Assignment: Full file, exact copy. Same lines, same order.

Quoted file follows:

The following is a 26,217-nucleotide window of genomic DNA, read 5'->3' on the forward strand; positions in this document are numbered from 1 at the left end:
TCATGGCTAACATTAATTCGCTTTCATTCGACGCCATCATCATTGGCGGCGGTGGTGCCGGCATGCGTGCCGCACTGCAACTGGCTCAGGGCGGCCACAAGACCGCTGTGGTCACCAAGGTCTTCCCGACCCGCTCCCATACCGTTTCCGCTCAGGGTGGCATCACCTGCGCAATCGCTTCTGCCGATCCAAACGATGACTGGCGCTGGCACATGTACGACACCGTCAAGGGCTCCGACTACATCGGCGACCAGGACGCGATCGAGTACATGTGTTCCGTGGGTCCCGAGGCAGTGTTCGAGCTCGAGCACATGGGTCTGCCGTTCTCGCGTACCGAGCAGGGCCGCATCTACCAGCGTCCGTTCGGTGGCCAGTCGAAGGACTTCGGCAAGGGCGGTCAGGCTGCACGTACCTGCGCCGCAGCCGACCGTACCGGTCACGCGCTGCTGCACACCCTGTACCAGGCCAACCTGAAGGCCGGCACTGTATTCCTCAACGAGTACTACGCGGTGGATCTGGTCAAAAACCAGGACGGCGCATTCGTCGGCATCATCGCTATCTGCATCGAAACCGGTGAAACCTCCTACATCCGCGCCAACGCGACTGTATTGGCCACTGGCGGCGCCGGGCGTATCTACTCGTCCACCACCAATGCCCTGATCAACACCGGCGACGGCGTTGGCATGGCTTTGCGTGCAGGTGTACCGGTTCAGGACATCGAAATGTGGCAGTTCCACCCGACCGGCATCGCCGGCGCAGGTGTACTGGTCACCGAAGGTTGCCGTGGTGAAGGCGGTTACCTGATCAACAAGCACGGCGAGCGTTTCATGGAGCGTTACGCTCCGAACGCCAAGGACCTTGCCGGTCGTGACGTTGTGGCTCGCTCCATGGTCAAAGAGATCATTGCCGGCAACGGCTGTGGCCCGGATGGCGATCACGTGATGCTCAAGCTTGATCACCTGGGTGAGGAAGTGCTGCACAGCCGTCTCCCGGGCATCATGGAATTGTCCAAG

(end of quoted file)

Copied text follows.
The following is a 26,217-nucleotide window of genomic DNA, read 5'->3' on the forward strand; positions in this document are numbered from 1 at the left end:
TCATGGCTAACATTAATTCGCTTTCATTCGACGCCATCATCATTGGCGGCGGTGGTGCCGGCATGCGTGCCGCACTGCAACTGGCTCAGGGCGGCCACAAGACCGCTGTGGTCACCAAGGTCTTCCCGACCCGCTCCCATACCGTTTCCGCTCAGGGTGGCATCACCTGCGCAATCGCTTCTGCCGATCCAAACGATGACTGGCGCTGGCACATGTACGACACCGTCAAGGGCTCCGACTACATCGGCGACCAGGACGCGATCGAGTACATGTGTTCCGTGGGTCCCGAGGCAGTGTTCGAGCTCGAGCACATGGGTCTGCCGTTCTCGCGTACCGAGCAGGGCCGCATCTACCAGCGTCCGTTCGGTGGCCAGTCGAAGGACTTCGGCAAGGGCGGTCAGGCTGCACGTACCTGCGCCGCAGCCGACCGTACCGGTCACGCGCTGCTGCACACCCTGTACCAGGCCAACCTGAAGGCCGGCACTGTATTCCTCAACGAGTACTACGCGGTGGATCTGGTCAAAAACCAGGACGGCGCATTCGTCGGCATCATCGCTATCTGCATCGAAACCGGTGAAACCTCCTACATCCGCGCCAACGCGACTGTATTGGCCACTGGCGGCGCCGGGCGTATCTACTCGTCCACCACCAATGCCCTGATCAACACCGGCGACGGCGTTGGCATGGCTTTGCGTGCAGGTGTACCGGTTCAGGACATCGAAATGTGGCAGTTCCACCCGACCGGCATCGCCGGCGCAGGTGTACTGGTCACCGAAGGTTGCCGTGGTGAAGGCGGTTACCTGATCAACAAGCACGGCGAGCGTTTCATGGAGCGTTACGCTCCGAACGCCAAGGACCTTGCCGGTCGTGACGTTGTGGCTCGCTCCATGGTCAAAGAGATCATTGCCGGCAACGGCTGTGGCCCGGATGGCGATCACGTGATGCTCAAGCTTGATCACCTGGGTGAGGAAGTGCTGCACAGCCGTCTCCCGGGCATCATGGAATTGTCCAAG